I just finished reading a very interesting book by David Platt, titled “Radical”. I highly encourage you to read this book. When you are reading it and it is talking about missions, think about the mission you feel called toward. I placed Campus Ministry as my focus.
Below is a brief example of what is in the book.
Troop Carrier or Luxury Liner?
“In the late 1940’s the United States government commissioned William Francis Gibbs to work with United States Lines to construct an eighty-million-dollar troop carrier for the navy. The purpose we to design a ship that could speedily carry fifteen thousand troops during times of war. By 1952, construction on the SS United States was complete. The ship could travel at 45 knots (about fifty-one miles per hour), and she could steam ten thousand miles without stopping for fuel or supplies. She could outrun any other ship and travel nonstop anywhere in the world in less than ten days. The SS United States was the fastest and most reliable troop carrier in the world.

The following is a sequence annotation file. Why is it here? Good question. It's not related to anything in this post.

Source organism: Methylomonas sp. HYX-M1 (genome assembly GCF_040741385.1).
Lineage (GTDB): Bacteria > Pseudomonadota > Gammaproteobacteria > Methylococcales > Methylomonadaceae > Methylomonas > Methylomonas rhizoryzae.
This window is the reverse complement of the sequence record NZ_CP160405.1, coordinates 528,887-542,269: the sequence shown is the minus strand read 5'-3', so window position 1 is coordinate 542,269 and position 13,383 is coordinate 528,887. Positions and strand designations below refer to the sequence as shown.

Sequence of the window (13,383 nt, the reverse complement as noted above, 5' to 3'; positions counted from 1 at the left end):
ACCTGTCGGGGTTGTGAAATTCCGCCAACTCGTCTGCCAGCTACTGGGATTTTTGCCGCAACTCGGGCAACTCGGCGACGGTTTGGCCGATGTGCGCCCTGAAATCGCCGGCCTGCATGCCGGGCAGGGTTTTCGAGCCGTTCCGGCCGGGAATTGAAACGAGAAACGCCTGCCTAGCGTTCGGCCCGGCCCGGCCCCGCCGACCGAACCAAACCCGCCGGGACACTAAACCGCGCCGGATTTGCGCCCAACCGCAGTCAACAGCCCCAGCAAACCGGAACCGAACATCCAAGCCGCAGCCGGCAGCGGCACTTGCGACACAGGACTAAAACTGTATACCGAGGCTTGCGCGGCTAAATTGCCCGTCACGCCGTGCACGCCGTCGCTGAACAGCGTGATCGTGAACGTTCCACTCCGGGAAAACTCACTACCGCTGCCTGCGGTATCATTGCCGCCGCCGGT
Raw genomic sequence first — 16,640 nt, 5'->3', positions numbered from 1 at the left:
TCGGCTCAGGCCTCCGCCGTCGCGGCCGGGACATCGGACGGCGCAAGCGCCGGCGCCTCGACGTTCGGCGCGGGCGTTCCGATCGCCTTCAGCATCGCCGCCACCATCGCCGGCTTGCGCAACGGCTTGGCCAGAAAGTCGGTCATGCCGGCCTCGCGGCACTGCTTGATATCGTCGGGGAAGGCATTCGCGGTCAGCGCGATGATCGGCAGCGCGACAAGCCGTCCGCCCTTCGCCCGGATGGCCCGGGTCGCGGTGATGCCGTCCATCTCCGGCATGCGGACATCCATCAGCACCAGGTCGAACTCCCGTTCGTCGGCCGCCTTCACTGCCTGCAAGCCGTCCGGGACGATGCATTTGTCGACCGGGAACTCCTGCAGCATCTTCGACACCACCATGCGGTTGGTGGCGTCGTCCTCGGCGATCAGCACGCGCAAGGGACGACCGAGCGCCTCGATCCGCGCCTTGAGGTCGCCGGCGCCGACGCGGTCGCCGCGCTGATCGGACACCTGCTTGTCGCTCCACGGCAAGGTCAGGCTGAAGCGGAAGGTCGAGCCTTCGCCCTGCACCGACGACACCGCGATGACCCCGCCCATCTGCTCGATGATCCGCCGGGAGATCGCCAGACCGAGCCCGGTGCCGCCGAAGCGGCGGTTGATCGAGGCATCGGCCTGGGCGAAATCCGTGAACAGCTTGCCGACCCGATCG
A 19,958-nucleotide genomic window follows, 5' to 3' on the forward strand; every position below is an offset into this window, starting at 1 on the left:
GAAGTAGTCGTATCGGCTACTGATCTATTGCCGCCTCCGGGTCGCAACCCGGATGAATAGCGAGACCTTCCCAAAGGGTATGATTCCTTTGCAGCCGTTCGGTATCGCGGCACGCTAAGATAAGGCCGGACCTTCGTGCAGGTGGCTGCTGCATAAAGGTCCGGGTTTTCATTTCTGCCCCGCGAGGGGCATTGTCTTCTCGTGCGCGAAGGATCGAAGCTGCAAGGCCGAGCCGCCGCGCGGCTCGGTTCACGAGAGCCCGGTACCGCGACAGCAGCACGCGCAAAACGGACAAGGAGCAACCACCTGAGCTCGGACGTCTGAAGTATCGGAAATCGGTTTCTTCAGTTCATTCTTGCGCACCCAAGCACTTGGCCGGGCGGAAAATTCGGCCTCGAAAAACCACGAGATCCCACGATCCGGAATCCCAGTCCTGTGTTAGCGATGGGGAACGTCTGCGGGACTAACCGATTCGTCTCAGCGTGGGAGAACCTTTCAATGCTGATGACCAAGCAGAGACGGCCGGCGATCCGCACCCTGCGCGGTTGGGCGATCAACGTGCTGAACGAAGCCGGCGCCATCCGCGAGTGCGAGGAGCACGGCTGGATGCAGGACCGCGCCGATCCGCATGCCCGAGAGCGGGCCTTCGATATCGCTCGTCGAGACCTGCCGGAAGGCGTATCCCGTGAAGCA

The only catch is, she never carried troops. At least not in any official capacity. Instead the SS United States became a luxury liner for presidents, heads of state, and a variety of other celebrities who traveled on her during her seventeen years of service. As a luxury liner, she couldn’t carry fifteen thousand people. Instead she could house just under two thousand passengers. Those passengers could enjoy the luxuries of 695 staterooms, 4 dining salons, 3 bars, 2 theaters,5 acres of open deck with a heated pool, 19 elevators, and the comfort of the world’s first fully air-conditioned passenger ship. Instead of a vessel used for battle during wartime, the SS United States became a means of indulgence for wealthy patrons who desired to coast peacefully across the Atlantic.
When I think about the history of the SS United States, I wonder if she has something to teach us about the history of the Church. The Church, like the SS United States, has been designed for battle. The purpose of the Church is to mobilize a people to accomplish a mission. Yet we seem to have turned the Church as organized ourselves, not to engage in battle for the souls of people around the world, but to indulge ourselves in the peaceful comforts of the world.”